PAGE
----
Wolf News


Op-ed: Show support for NM wildlife at rally on Tuesday

Will the Game Commission do the right thing, or block the Endangered Species Act?

Mary Katherine Ray – Wildlife Chair, Rio Grande Chapter Of The Sierra Club

The New Mexico Game Commission is a seven-member board appointed by the governor. It has broad authority to enact wildlife policy and oversee New Mexico’s Department of Game and Fish, which issues hunting licenses and enforces hunting regulations. There are very few requirements to serve on the Game Commission. There is no requirement to have a science or biology background.

All seven of the current Game commissioners appointed by Gov. Susana Martinez are hunters. Two are Safari Club members, just like the dentist who killed Cecil the Lion. Four are National Rifle Association members. Three have ties to agriculture and one of those is a board member of the Cattlegrowers Association. Six are male, one is female.

These seven hold in their hands the fate of all “protected” wildlife species in our state yet, in its current composition, the commission is as unbalanced as nature is without carnivores.

This commission voted last month to allow the trapping of cougars on over 70 percent of the land area in New Mexico and to expand trophy-hunting of bears across the state. Scientists tell us that wild carnivores like bears, cougars and wolves are crucial to the integrity of nature. Aldo Leopold also knew this when he saw the Green Fire go out in the eyes of a mortally wounded wolf. Does the Game Commission know this?

Already, there are not very many bears and cougars in the wild in New Mexico. New Mexico Game and Fish estimates fewer than 8,000 bears in the entire state and fewer cougars — 3,100 to 4,200. There may not even be that many.

Now the recovery process for endangered Mexican gray wolves is on the line.

Wolves were exterminated from New Mexico by hunting, trapping and poisoning. But they survived elsewhere and have been reintroduced into a small section of their native habitat in our state. Because only 110 exist anywhere in the wild, lobos fall under the jurisdiction of the Endangered Species Act. This landmark law is a modern-day Noah’s ark that ensures that humans, a species with the power to destroy everything, take care to protect wildlife.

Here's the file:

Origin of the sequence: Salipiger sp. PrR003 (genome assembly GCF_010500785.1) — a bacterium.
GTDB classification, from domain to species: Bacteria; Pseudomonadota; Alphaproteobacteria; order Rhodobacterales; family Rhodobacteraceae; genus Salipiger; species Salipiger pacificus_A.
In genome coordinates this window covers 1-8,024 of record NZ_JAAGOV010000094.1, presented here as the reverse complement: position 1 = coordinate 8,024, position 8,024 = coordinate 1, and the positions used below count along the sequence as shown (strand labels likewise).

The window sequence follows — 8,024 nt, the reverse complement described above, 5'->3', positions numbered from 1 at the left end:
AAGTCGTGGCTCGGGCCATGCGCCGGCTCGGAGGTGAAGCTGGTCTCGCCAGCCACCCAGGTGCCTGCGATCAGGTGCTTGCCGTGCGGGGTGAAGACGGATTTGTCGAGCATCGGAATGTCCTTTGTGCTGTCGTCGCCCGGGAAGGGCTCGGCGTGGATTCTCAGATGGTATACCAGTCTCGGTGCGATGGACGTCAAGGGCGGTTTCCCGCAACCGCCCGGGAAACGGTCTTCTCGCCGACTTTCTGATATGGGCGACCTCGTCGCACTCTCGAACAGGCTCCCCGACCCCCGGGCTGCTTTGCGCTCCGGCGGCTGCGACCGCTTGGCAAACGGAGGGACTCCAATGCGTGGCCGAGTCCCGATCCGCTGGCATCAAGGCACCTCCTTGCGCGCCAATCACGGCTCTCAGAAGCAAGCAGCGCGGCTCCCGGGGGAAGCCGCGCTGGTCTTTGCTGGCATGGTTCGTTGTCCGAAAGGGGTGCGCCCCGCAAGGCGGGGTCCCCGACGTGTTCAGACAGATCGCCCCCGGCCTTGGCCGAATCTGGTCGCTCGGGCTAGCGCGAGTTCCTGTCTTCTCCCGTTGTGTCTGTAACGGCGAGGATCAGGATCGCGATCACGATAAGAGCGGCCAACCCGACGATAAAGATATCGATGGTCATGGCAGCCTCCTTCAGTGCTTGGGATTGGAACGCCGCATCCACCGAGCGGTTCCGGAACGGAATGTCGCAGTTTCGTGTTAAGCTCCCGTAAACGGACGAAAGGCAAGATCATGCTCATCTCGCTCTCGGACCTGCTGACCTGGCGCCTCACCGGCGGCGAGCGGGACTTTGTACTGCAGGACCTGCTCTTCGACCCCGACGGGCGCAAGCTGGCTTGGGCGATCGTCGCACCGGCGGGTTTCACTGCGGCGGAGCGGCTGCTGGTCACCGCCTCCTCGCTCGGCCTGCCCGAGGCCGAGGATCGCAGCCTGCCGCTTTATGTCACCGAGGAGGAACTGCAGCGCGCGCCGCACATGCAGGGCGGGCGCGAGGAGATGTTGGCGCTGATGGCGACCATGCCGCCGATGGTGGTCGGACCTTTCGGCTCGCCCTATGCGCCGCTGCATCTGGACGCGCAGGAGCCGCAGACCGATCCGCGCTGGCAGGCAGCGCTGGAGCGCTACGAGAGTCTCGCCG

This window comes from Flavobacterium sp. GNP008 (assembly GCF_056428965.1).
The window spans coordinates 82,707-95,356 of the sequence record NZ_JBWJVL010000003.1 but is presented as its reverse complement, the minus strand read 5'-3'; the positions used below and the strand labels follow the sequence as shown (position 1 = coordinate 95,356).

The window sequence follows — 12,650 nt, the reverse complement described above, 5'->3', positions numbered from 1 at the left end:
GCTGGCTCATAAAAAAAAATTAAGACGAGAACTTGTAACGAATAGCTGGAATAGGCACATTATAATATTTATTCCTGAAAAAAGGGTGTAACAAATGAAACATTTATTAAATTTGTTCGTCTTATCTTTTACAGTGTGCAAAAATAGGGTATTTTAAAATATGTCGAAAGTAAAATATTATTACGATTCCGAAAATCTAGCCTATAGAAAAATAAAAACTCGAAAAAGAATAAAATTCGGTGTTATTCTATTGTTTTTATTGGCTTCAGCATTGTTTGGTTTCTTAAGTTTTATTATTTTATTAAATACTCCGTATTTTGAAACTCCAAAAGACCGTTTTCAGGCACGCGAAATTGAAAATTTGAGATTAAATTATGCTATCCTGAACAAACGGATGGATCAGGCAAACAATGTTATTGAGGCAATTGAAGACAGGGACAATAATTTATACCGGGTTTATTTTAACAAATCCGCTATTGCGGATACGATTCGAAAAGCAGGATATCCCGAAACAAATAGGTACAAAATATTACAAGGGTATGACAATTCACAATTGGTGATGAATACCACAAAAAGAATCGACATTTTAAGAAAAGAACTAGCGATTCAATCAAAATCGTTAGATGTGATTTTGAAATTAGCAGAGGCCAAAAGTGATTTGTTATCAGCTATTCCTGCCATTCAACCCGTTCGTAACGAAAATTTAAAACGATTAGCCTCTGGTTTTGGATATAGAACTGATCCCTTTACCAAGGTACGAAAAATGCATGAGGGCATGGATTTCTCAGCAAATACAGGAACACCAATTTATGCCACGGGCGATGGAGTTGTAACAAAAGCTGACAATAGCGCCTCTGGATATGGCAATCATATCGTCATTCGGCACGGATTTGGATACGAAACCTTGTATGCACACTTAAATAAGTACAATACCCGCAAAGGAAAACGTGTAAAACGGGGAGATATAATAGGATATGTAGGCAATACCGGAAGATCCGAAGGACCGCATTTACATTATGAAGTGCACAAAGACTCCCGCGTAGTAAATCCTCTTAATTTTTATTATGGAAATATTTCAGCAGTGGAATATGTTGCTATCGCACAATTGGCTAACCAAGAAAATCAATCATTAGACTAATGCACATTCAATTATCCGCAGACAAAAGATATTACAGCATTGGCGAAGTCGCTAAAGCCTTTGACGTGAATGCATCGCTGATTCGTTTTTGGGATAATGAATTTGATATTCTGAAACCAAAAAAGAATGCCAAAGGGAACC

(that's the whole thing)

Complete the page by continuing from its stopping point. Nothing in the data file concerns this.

Earlier this year, Gov. Martinez’s Game Commission gave itself the authority to deny permits involving wolf recovery. It has used this authority to deny renewal of the private Ladder Ranch’s permits to import and hold Mexican wolves awaiting release.

On Tuesday, the commission will consider the U.S. Fish and Wildlife Service’s permit to release wolves into the wild in our state.

The wild wolf population is constrained by very limited genetics. Releasing more wolves injects much-needed genetic diversity. In the absence of these releases, the future of the species is once more cast into doubt.

Mexican wolves are protected by the state Wildlife Conservation Act, as well as the federal Endangered Species Act. Recovering endangered wolves is part of the mandate of the Game Commission.

New Mexicans have spoken about their support for conservation of carnivores. Thousands of comments opposing the goal of killing more bears and cougars, along with petition signatures supporting wolf recovery, hundreds of people attending recent commission meetings and polls showing 3-to-1 opposition to trapping have made that clear.

This is the Game commissioners’ chance to listen — to comply with the state Wildlife Conservation Act, to comply with the Endangered Species Act, to conserve a species important to New Mexico’s heritage and to make the scientifically sound decision that the majority of their constituents support.

The meeting is in Albuquerque, so you can be there to express your support for wolf recovery. The commission meets at 9 a.m. Tuesday at the Embassy Suites on Woodward. Please join wildlife advocates beforehand for a rally in support of wolves and all our beleaguered wild carnivores at 8 a.m.

Our presence is our voice.

This Op-ed was published in the Albuquerque Journal on September 27, 2015.

Please take a stand for Mexican wolf recovery with a letter to the editor!

The NM Game Commission is trying to halt the release of all Mexican gray wolves in New Mexico. We need to let the public know more about this outrageous action to sabotage lobo survival. Please take a stand now with a letter to the editor!
The letters to the editor page is one of the most widely read, influential parts of the newspaper. One letter from you can reach thousands of people and will also likely be read by decision-makers. Tips and talking points for writing your letter are below, but please write in your own words, from your own experience.
Talking Points

  • The actions of Governor Martinez’s Game Commission to thwart the recovery of Mexican gray wolves are childish and violate the public trust.
  • In recent polls, the great majority of New Mexicans support lobo recovery.